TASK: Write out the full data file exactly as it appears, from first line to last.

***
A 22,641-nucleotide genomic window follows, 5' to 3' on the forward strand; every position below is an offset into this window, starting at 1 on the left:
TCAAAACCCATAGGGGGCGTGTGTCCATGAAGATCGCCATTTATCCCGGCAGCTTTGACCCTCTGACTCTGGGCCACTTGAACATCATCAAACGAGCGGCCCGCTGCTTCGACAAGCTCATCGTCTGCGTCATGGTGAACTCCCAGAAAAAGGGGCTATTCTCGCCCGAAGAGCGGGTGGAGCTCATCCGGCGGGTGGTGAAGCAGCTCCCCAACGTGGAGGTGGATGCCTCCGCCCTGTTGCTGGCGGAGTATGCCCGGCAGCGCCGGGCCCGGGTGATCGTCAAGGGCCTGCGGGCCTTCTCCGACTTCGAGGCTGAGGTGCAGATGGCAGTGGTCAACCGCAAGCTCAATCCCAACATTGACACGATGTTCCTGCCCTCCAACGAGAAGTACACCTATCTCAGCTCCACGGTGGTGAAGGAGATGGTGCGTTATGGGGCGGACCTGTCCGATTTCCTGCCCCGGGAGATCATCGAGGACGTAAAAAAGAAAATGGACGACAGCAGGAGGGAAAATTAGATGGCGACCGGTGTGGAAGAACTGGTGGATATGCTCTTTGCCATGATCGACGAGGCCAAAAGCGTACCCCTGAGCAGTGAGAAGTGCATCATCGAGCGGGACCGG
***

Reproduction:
A 22,641-nucleotide genomic window follows, 5' to 3' on the forward strand; every position below is an offset into this window, starting at 1 on the left:
TCAAAACCCATAGGGGGCGTGTGTCCATGAAGATCGCCATTTATCCCGGCAGCTTTGACCCTCTGACTCTGGGCCACTTGAACATCATCAAACGAGCGGCCCGCTGCTTCGACAAGCTCATCGTCTGCGTCATGGTGAACTCCCAGAAAAAGGGGCTATTCTCGCCCGAAGAGCGGGTGGAGCTCATCCGGCGGGTGGTGAAGCAGCTCCCCAACGTGGAGGTGGATGCCTCCGCCCTGTTGCTGGCGGAGTATGCCCGGCAGCGCCGGGCCCGGGTGATCGTCAAGGGCCTGCGGGCCTTCTCCGACTTCGAGGCTGAGGTGCAGATGGCAGTGGTCAACCGCAAGCTCAATCCCAACATTGACACGATGTTCCTGCCCTCCAACGAGAAGTACACCTATCTCAGCTCCACGGTGGTGAAGGAGATGGTGCGTTATGGGGCGGACCTGTCCGATTTCCTGCCCCGGGAGATCATCGAGGACGTAAAAAAGAAAATGGACGACAGCAGGAGGGAAAATTAGATGGCGACCGGTGTGGAAGAACTGGTGGATATGCTCTTTGCCATGATCGACGAGGCCAAAAGCGTACCCCTGAGCAGTGAGAAGTGCATCATCGAGCGGGACCGG